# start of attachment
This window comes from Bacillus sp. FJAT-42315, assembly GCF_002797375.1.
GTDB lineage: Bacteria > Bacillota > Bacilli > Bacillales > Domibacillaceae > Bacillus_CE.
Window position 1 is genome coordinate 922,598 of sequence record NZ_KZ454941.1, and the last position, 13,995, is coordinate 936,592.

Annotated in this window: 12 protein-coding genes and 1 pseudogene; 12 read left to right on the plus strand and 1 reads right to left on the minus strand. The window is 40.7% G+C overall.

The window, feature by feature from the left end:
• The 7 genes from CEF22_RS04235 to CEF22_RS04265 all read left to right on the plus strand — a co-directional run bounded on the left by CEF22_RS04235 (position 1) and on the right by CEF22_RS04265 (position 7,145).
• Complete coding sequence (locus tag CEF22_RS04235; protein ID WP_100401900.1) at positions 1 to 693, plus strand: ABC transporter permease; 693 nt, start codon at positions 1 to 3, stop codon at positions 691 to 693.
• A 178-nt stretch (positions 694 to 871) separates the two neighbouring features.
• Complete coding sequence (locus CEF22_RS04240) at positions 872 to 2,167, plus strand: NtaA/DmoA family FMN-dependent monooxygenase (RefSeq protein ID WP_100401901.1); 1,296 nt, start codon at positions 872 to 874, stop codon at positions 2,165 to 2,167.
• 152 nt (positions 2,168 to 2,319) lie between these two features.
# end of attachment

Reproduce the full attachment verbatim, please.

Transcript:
This window comes from Bacillus sp. FJAT-42315, assembly GCF_002797375.1.
GTDB lineage: Bacteria > Bacillota > Bacilli > Bacillales > Domibacillaceae > Bacillus_CE.
Window position 1 is genome coordinate 922,598 of sequence record NZ_KZ454941.1, and the last position, 13,995, is coordinate 936,592.

Annotated in this window: 12 protein-coding genes and 1 pseudogene; 12 read left to right on the plus strand and 1 reads right to left on the minus strand. The window is 40.7% G+C overall.

The window, feature by feature from the left end:
• The 7 genes from CEF22_RS04235 to CEF22_RS04265 all read left to right on the plus strand — a co-directional run bounded on the left by CEF22_RS04235 (position 1) and on the right by CEF22_RS04265 (position 7,145).
• Complete coding sequence (locus tag CEF22_RS04235; protein ID WP_100401900.1) at positions 1 to 693, plus strand: ABC transporter permease; 693 nt, start codon at positions 1 to 3, stop codon at positions 691 to 693.
• A 178-nt stretch (positions 694 to 871) separates the two neighbouring features.
• Complete coding sequence (locus CEF22_RS04240) at positions 872 to 2,167, plus strand: NtaA/DmoA family FMN-dependent monooxygenase (RefSeq protein ID WP_100401901.1); 1,296 nt, start codon at positions 872 to 874, stop codon at positions 2,165 to 2,167.
• 152 nt (positions 2,168 to 2,319) lie between these two features.